Farshid Moussavi is soon to publish The Function of Style, the third volume in her Function series. Here, she gives Will Hunter an exclusive preview of the book, and explains the active role research plays in her office, for example, in the evolution of FMA’s residential tower in Montpellier, France
Research has played a prominent role in your career - how did this start, and what were your driving concerns?
It started with teaching. At the AA, the unit system, where you teach the same students for the whole academic year, gave time for research, more than the semester-long teaching that you find, for example, in the US. It was also sparked by being exposed to digital tools. I come from the first generation of architects that started using computers. The computer forces a discipline of thinking about how you set up a project in a way that drawing by hand or making models doesn’t. By hand you can be more intuitive; with the computer you need to organise the project into layers of information, which makes you more conscious of the process of generating it.
The research for the Function series has been driven by a concern to bridge the gap between research that is issue-driven and research with digital tools. During the last two decades, there has been a growing awareness of the urgency of issues such as sustainability, community and equality, and urbanisation as well as political events; at the same time, we now have the advantage of all kinds of digital tools for the design and manufacture of buildings, which has led to an interest in designing buildings with more complex forms. But we need to connect these new concerns, and to find architecturally specific ways to address the environment, for example, or complex shapes and scripted surfaces, so that they are connected to people’s lives and we don’t look at them as merely objects that exist for their own sake. The Function research has therefore been focused on finding discipline-specific tools to address certain contemporary concerns.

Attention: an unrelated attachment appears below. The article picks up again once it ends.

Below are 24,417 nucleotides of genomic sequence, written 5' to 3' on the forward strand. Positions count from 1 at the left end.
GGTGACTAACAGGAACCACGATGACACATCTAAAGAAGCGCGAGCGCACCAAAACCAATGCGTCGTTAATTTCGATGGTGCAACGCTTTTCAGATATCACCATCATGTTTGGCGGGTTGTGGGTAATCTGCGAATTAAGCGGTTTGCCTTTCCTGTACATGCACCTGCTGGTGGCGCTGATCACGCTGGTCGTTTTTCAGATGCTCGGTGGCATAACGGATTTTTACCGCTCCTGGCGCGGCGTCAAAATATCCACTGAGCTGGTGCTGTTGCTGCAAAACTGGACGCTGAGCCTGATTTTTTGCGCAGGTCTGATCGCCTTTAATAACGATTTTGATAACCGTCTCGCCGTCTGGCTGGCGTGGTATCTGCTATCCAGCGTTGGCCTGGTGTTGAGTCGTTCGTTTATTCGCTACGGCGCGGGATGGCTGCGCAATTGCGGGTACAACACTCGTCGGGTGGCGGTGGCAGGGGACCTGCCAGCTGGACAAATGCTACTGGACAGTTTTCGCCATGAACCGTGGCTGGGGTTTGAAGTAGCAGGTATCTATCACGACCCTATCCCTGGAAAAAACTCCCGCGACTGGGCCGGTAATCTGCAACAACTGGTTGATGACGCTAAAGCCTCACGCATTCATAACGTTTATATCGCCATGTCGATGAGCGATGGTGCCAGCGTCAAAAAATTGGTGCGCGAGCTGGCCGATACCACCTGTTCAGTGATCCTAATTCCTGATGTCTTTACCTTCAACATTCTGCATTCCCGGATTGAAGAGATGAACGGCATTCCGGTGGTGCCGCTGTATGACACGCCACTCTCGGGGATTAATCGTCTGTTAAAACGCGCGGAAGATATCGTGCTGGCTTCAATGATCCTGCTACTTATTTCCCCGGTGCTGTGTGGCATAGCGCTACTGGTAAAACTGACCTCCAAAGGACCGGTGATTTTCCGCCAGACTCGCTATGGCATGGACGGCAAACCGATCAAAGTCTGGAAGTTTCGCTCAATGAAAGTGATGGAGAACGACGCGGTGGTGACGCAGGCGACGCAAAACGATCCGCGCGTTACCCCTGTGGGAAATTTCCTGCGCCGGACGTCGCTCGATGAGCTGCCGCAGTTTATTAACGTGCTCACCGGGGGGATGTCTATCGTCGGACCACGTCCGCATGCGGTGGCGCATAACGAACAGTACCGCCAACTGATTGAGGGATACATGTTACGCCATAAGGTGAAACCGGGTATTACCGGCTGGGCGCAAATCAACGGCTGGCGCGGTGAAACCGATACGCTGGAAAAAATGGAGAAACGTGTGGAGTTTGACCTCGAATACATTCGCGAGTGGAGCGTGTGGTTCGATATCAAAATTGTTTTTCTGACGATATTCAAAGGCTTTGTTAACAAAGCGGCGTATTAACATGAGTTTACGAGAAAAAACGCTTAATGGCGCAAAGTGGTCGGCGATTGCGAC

How did you start the Function research?
It started with ornament. I had just spent five years working on retail projects and began to realise that these types of projects can be very large and often end up shaping the city centre. Architects are being given what is essentially the exterior envelope, or the ‘shell’, and asked to do something interesting. And this is a very difficult problem because it seems to limit the architecture to being some kind of decorative exercise. It seemed important to root this question of the envelope within the discipline of architecture to locate its potential.
It became apparent to me that the interiors of retail buildings have a high churn rate − you might be the person to design the interior of a department store, but that is going to last for about five years. Actually, the design of the envelope is where you can make a more profound contribution in the long term, by determining how the department store sits in its context, how it contributes to the city, how it is not just a big blank box, how you can introduce natural light to the interior and allow the shoppers inside to have a glimpse of the outside context without distracting them or exposing the unsightly clutter of changing displays. These problems are coefficients of the envelope of a department store that architects can shape.